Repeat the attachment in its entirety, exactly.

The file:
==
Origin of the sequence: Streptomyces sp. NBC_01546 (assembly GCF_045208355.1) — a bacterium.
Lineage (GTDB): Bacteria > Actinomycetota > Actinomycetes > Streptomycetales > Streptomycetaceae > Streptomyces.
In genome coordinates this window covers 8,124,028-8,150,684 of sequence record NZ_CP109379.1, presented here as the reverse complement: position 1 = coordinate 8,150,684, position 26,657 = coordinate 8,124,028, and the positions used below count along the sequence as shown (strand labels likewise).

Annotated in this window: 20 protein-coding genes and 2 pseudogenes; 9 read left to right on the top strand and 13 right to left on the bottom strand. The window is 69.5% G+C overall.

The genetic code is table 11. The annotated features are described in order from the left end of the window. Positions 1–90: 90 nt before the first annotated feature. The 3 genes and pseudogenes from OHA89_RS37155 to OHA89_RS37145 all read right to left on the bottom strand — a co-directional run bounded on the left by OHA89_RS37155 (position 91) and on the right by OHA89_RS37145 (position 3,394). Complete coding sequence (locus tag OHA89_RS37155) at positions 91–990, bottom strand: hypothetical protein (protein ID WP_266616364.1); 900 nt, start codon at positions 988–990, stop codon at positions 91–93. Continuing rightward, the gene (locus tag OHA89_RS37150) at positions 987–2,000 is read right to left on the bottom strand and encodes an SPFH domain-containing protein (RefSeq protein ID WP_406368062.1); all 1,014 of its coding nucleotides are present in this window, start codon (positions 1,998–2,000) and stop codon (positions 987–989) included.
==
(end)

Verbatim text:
Origin of the sequence: Streptomyces sp. NBC_01546 (assembly GCF_045208355.1) — a bacterium.
Lineage (GTDB): Bacteria > Actinomycetota > Actinomycetes > Streptomycetales > Streptomycetaceae > Streptomyces.
In genome coordinates this window covers 8,124,028-8,150,684 of sequence record NZ_CP109379.1, presented here as the reverse complement: position 1 = coordinate 8,150,684, position 26,657 = coordinate 8,124,028, and the positions used below count along the sequence as shown (strand labels likewise).

Annotated in this window: 20 protein-coding genes and 2 pseudogenes; 9 read left to right on the top strand and 13 right to left on the bottom strand. The window is 69.5% G+C overall.

The genetic code is table 11. The annotated features are described in order from the left end of the window. Positions 1–90: 90 nt before the first annotated feature. The 3 genes and pseudogenes from OHA89_RS37155 to OHA89_RS37145 all read right to left on the bottom strand — a co-directional run bounded on the left by OHA89_RS37155 (position 91) and on the right by OHA89_RS37145 (position 3,394). Complete coding sequence (locus tag OHA89_RS37155) at positions 91–990, bottom strand: hypothetical protein (protein ID WP_266616364.1); 900 nt, start codon at positions 988–990, stop codon at positions 91–93. Continuing rightward, the gene (locus tag OHA89_RS37150) at positions 987–2,000 is read right to left on the bottom strand and encodes an SPFH domain-containing protein (RefSeq protein ID WP_406368062.1); all 1,014 of its coding nucleotides are present in this window, start codon (positions 1,998–2,000) and stop codon (positions 987–989) included.